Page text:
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The Vishnu Purana, translated by Horace Hayman Wilson, [1840], at

18. The Brahmáńd́a Puráńa

18. Brahmáńd́a Puráńa. "That which has declared, in twelve thousand two hundred verses, the magnificence of the egg of Brahmá, and in which an account of the future Kalpas is contained, is called the Brahmáńd́a Puráńa, and was revealed by Brahmá 80."

The Brahmáńd́a Puráńa is usually considered to be in much the same predicament as the Skanda, no longer procurable in a collective body, but represented by a variety of Khańd́as and Máhátmyas, professing to be derived from it. The facility with which any tract may be thus attached to the non-existent original, and the advantage that has been taken of its absence to compile a variety of unauthentic fragments, have given to the Brahmáńd́a, Skanda, and Padma, according to Col. Wilford, the character of being the Puráńas of thieves or impostors 81. This is not applicable to the Padma, which, as above shewn, occurs entire and the same in various parts of India. The imposition of which the other two are made the vehicles can deceive no one, as the purpose of the particular legend is always too obvious to leave any doubt of its origin.

Copies of what profess to be the entire Brahmáńd́a Puráńa are sometimes, though rarely, procurable. I met with one in two portions, the former containing, one hundred and twenty-four chapters, the latter seventy-eight; and the whole containing about the number of stanzas assigned to the Puráńa. The first and largest portion, however, proved to be the same as the Váyu Puráńa, with a passage occasionally slightly varied, and at the end of each chapter the common phrase 'Iti Brahmáńd́a Puráńe' substituted for 'Iti Váyu Puráńe.' I do not think there was any intended fraud in the substitution. The last section of the first part of the Váyu Puráńa is termed the Brahmáńd́a section, giving an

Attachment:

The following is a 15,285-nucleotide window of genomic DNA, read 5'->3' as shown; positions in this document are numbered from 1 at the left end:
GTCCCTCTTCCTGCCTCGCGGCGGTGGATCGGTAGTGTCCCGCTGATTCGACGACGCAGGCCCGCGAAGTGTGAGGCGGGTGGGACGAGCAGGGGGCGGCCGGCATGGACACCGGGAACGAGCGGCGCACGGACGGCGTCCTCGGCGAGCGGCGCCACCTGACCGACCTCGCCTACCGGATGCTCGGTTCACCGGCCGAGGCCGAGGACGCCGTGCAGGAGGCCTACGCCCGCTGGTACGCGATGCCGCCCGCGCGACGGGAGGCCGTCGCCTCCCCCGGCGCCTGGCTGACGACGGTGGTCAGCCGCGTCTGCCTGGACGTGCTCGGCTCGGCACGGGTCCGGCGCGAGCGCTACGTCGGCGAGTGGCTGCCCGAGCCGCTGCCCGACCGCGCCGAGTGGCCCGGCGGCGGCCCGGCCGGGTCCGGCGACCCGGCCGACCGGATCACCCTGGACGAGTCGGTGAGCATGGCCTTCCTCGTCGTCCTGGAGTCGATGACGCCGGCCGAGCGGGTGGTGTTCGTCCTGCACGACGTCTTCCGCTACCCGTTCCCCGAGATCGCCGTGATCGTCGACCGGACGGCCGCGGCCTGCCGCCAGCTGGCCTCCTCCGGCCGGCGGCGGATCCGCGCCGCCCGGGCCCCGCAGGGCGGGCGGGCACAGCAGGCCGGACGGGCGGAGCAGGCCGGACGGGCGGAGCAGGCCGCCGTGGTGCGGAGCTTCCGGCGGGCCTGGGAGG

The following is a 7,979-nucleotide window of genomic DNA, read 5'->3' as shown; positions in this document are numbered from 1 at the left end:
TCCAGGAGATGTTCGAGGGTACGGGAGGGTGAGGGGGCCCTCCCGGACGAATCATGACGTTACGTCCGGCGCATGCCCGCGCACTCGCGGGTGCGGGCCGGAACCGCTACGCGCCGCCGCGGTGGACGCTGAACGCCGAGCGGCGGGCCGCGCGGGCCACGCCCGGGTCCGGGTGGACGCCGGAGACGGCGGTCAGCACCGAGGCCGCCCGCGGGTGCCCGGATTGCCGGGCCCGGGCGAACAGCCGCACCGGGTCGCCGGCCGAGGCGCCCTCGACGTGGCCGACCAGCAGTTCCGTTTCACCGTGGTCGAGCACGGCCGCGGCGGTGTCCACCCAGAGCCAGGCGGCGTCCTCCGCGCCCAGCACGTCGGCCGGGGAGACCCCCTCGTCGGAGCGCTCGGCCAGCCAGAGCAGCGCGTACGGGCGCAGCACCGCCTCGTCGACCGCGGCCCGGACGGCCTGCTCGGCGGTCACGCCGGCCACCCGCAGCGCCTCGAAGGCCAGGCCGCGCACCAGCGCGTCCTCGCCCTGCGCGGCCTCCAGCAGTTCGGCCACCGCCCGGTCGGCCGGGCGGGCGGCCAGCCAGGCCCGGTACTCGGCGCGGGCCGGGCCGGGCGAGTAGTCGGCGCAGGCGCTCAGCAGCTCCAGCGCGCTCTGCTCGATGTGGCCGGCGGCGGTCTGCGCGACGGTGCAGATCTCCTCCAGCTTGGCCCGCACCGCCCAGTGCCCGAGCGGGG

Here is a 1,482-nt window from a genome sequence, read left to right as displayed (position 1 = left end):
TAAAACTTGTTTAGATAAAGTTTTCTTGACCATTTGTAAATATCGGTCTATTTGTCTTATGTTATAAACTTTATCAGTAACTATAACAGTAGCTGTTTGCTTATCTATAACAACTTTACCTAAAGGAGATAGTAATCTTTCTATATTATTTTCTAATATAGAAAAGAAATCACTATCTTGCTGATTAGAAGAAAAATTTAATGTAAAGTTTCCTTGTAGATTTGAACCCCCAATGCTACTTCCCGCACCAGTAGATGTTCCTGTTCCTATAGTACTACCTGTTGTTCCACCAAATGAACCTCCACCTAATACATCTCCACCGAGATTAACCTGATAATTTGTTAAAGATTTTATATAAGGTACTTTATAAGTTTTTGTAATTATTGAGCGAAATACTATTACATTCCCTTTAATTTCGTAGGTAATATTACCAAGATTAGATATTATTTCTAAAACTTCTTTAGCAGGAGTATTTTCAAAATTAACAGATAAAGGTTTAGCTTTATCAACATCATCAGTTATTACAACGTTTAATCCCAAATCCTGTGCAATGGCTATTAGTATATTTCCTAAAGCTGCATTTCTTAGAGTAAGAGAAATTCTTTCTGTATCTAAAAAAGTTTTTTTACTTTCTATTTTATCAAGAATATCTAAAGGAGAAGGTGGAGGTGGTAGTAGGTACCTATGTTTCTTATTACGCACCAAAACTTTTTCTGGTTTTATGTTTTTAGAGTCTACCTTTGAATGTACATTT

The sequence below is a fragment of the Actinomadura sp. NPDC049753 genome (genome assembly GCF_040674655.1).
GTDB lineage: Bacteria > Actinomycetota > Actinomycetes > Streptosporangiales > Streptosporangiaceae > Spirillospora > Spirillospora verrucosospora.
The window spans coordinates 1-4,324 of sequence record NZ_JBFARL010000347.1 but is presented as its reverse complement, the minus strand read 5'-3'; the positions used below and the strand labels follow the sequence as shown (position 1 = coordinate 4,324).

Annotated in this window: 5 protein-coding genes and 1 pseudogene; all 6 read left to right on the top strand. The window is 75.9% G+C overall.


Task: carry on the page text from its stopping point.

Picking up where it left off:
p. lv

account of the dissolution of the universe; and a careless or ignorant transcriber might have taken this for the title of the whole. The checks to the identity of the work have been honestly preserved, both in the index and the frequent specification of Váyu as the teacher or narrator of it.

The second portion of this Brahmáńd́a is not any part of the Váyu; it is probably current in the Dakhin as a Sanhitá or Khańd́a. Agastya is represented as going to the city Kánchí (Conjeveram), where Vishńu, as Hayagríva, appears to him, and, in answer to his inquiries, imparts to him the means of salvation, the worship of Paraśaktí. In illustration of the efficacy of this form of adoration, the main subject of the work is an account of the exploits of Lalitá Deví, a form of Durgá, and her destruction of the demon Bháńd́ásura. Rules for her worship are also given, which are decidedly of a Śákta or Tántrika description; and this work cannot be admitted, therefore, to be part of a genuine Puráńa.


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liv:81 As. Res. vol. VIII. p. 252.

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